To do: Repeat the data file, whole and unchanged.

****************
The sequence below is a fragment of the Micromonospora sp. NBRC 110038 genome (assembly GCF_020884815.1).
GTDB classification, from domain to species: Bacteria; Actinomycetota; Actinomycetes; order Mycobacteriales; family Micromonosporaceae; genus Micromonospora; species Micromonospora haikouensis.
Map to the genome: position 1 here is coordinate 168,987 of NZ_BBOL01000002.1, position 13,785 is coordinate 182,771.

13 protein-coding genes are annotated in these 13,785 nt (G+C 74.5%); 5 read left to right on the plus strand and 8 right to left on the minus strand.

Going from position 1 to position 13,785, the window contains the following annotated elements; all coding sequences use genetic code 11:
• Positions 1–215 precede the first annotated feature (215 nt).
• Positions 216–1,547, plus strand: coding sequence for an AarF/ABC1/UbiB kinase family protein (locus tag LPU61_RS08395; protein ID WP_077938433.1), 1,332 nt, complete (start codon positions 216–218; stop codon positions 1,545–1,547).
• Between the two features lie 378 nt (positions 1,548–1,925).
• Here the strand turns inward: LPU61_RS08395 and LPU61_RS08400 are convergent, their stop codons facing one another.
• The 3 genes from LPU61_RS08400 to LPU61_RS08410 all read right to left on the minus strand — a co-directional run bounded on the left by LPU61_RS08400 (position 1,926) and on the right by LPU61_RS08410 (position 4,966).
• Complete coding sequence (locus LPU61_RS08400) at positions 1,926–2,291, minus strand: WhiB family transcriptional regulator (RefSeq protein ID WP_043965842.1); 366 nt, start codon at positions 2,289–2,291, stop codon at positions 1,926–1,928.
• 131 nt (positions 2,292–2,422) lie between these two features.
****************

The sequence below is a fragment of the Micromonospora sp. NBRC 110038 genome (assembly GCF_020884815.1).
GTDB classification, from domain to species: Bacteria; Actinomycetota; Actinomycetes; order Mycobacteriales; family Micromonosporaceae; genus Micromonospora; species Micromonospora haikouensis.
Map to the genome: position 1 here is coordinate 168,987 of NZ_BBOL01000002.1, position 13,785 is coordinate 182,771.

13 protein-coding genes are annotated in these 13,785 nt (G+C 74.5%); 5 read left to right on the plus strand and 8 right to left on the minus strand.

Going from position 1 to position 13,785, the window contains the following annotated elements; all coding sequences use genetic code 11:
• Positions 1–215 precede the first annotated feature (215 nt).
• Positions 216–1,547, plus strand: coding sequence for an AarF/ABC1/UbiB kinase family protein (locus tag LPU61_RS08395; protein ID WP_077938433.1), 1,332 nt, complete (start codon positions 216–218; stop codon positions 1,545–1,547).
• Between the two features lie 378 nt (positions 1,548–1,925).
• Here the strand turns inward: LPU61_RS08395 and LPU61_RS08400 are convergent, their stop codons facing one another.
• The 3 genes from LPU61_RS08400 to LPU61_RS08410 all read right to left on the minus strand — a co-directional run bounded on the left by LPU61_RS08400 (position 1,926) and on the right by LPU61_RS08410 (position 4,966).
• Complete coding sequence (locus LPU61_RS08400) at positions 1,926–2,291, minus strand: WhiB family transcriptional regulator (RefSeq protein ID WP_043965842.1); 366 nt, start codon at positions 2,289–2,291, stop codon at positions 1,926–1,928.
• 131 nt (positions 2,292–2,422) lie between these two features.